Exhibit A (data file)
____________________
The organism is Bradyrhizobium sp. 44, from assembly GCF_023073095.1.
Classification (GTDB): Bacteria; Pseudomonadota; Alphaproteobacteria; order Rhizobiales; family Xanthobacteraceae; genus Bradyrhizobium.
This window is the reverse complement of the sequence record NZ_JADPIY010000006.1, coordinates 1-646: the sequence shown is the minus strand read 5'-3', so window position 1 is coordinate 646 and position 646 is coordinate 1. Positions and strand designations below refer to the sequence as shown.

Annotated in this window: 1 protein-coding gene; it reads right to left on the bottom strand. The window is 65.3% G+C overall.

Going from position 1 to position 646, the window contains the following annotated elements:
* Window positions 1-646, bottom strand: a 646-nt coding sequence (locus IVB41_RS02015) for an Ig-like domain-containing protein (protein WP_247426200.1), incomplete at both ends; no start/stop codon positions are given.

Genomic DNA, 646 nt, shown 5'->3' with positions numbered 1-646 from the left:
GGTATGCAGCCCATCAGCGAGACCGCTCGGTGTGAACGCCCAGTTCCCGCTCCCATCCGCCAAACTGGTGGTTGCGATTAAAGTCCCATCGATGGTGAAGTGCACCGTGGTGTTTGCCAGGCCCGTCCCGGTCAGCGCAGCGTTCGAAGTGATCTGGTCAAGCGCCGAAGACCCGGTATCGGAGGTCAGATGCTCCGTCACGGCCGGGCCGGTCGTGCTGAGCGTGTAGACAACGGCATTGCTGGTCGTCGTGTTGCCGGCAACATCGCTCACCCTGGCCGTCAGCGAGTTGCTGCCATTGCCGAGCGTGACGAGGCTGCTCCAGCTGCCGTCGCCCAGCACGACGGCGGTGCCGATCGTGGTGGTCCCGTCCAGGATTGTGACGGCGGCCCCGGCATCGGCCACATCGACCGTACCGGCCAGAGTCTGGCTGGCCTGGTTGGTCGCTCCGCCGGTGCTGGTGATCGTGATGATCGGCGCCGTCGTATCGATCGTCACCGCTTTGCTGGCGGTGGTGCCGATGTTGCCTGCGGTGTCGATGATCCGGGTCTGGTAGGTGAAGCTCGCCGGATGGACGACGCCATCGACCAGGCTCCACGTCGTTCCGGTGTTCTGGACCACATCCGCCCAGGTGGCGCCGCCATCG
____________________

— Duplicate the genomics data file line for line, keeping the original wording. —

The organism is Bradyrhizobium sp. 44, from assembly GCF_023073095.1.
Classification (GTDB): Bacteria; Pseudomonadota; Alphaproteobacteria; order Rhizobiales; family Xanthobacteraceae; genus Bradyrhizobium.
This window is the reverse complement of the sequence record NZ_JADPIY010000006.1, coordinates 1-646: the sequence shown is the minus strand read 5'-3', so window position 1 is coordinate 646 and position 646 is coordinate 1. Positions and strand designations below refer to the sequence as shown.

Annotated in this window: 1 protein-coding gene; it reads right to left on the bottom strand. The window is 65.3% G+C overall.

Going from position 1 to position 646, the window contains the following annotated elements:
* Window positions 1-646, bottom strand: a 646-nt coding sequence (locus IVB41_RS02015) for an Ig-like domain-containing protein (protein WP_247426200.1), incomplete at both ends; no start/stop codon positions are given.

Genomic DNA, 646 nt, shown 5'->3' with positions numbered 1-646 from the left:
GGTATGCAGCCCATCAGCGAGACCGCTCGGTGTGAACGCCCAGTTCCCGCTCCCATCCGCCAAACTGGTGGTTGCGATTAAAGTCCCATCGATGGTGAAGTGCACCGTGGTGTTTGCCAGGCCCGTCCCGGTCAGCGCAGCGTTCGAAGTGATCTGGTCAAGCGCCGAAGACCCGGTATCGGAGGTCAGATGCTCCGTCACGGCCGGGCCGGTCGTGCTGAGCGTGTAGACAACGGCATTGCTGGTCGTCGTGTTGCCGGCAACATCGCTCACCCTGGCCGTCAGCGAGTTGCTGCCATTGCCGAGCGTGACGAGGCTGCTCCAGCTGCCGTCGCCCAGCACGACGGCGGTGCCGATCGTGGTGGTCCCGTCCAGGATTGTGACGGCGGCCCCGGCATCGGCCACATCGACCGTACCGGCCAGAGTCTGGCTGGCCTGGTTGGTCGCTCCGCCGGTGCTGGTGATCGTGATGATCGGCGCCGTCGTATCGATCGTCACCGCTTTGCTGGCGGTGGTGCCGATGTTGCCTGCGGTGTCGATGATCCGGGTCTGGTAGGTGAAGCTCGCCGGATGGACGACGCCATCGACCAGGCTCCACGTCGTTCCGGTGTTCTGGACCACATCCGCCCAGGTGGCGCCGCCATCG